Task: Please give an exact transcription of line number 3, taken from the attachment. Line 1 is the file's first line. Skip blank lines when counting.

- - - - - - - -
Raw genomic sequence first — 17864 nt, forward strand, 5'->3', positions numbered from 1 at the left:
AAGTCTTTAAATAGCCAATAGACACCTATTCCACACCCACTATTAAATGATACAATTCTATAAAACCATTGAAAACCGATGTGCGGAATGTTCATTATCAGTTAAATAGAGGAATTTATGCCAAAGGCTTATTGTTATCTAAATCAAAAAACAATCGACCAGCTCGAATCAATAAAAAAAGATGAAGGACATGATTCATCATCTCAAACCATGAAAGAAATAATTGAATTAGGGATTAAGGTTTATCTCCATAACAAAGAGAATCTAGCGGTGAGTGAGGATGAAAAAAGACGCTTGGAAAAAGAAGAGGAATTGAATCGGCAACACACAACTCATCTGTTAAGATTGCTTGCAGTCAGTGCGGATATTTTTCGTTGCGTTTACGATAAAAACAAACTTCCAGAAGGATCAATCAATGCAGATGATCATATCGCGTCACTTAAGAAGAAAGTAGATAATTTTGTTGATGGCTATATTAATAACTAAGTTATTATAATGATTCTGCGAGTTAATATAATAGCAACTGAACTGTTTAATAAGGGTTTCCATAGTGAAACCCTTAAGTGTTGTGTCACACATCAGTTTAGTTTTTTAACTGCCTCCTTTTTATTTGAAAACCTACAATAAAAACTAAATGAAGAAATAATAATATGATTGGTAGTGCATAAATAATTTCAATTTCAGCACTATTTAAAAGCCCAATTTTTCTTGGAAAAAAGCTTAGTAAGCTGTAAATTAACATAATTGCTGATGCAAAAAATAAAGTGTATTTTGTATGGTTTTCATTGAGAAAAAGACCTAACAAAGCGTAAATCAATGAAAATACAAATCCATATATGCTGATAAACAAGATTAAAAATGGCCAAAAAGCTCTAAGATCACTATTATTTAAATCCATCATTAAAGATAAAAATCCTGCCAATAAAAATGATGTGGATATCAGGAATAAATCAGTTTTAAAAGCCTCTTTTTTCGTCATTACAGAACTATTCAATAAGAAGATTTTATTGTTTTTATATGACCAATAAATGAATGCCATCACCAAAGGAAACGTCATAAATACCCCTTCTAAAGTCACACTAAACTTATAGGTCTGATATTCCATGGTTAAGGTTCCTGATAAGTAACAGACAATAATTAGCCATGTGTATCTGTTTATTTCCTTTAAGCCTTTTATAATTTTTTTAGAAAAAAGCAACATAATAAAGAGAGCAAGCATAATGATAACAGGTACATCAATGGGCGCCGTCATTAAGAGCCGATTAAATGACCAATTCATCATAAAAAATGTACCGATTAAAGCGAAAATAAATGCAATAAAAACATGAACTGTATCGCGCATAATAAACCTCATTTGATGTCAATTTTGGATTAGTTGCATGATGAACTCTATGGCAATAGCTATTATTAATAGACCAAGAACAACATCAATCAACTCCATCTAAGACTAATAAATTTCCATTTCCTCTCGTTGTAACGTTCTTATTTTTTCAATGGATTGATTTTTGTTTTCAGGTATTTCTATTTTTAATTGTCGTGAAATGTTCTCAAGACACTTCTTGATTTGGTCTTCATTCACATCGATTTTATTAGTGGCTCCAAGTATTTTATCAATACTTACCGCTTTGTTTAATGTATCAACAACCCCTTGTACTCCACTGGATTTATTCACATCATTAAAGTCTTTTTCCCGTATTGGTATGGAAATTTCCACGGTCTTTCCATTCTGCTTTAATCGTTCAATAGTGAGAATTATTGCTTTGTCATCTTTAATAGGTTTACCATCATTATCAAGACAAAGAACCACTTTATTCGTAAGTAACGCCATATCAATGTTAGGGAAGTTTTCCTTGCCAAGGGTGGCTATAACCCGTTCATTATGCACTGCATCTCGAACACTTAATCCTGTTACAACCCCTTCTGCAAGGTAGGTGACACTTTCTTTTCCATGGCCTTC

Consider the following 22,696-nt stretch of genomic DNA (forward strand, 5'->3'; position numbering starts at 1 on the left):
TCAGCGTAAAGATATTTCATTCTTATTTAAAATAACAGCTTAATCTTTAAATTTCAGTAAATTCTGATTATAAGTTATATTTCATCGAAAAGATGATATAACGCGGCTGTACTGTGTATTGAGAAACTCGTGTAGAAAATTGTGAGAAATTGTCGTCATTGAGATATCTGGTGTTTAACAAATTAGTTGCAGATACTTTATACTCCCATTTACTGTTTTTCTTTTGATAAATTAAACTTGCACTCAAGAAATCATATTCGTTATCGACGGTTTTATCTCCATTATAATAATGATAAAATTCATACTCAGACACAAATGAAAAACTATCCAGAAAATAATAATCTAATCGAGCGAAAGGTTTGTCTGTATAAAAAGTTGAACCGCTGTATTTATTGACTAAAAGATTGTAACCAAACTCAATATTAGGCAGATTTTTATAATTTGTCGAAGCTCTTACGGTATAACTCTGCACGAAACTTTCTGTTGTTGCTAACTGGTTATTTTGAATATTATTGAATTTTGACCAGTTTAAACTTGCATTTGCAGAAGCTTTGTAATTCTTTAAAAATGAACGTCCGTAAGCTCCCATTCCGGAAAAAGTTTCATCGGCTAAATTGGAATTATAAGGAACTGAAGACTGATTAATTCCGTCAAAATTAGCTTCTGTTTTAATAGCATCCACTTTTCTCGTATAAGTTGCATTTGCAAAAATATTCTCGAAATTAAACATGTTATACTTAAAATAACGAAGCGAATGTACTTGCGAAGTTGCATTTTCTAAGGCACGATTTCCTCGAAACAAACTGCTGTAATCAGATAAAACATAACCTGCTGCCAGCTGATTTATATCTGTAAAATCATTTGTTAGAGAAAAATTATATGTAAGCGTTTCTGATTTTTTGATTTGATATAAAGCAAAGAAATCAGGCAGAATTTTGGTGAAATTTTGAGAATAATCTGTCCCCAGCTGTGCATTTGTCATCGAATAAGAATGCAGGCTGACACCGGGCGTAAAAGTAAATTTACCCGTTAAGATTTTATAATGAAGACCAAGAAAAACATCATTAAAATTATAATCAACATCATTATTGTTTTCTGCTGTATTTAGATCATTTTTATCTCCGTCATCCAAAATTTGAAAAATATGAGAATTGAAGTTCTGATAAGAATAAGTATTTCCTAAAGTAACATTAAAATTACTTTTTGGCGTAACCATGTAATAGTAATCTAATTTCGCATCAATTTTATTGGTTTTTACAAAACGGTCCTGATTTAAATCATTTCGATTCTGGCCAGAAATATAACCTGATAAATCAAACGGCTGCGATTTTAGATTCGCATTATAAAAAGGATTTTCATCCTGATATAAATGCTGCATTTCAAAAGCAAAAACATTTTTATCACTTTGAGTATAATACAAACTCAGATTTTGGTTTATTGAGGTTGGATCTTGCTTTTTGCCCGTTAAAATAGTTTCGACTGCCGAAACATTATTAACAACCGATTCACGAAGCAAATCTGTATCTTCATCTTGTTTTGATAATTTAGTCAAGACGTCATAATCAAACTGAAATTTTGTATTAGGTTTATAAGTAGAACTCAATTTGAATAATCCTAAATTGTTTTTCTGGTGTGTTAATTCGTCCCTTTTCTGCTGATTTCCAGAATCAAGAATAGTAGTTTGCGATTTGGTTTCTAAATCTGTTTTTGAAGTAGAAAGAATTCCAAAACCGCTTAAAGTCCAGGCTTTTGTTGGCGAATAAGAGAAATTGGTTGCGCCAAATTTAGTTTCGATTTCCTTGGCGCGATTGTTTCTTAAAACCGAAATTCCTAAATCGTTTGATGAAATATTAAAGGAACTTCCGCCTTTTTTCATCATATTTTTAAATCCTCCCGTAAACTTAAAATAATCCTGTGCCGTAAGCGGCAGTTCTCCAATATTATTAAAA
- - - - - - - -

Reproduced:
Consider the following 22,696-nt stretch of genomic DNA (forward strand, 5'->3'; position numbering starts at 1 on the left):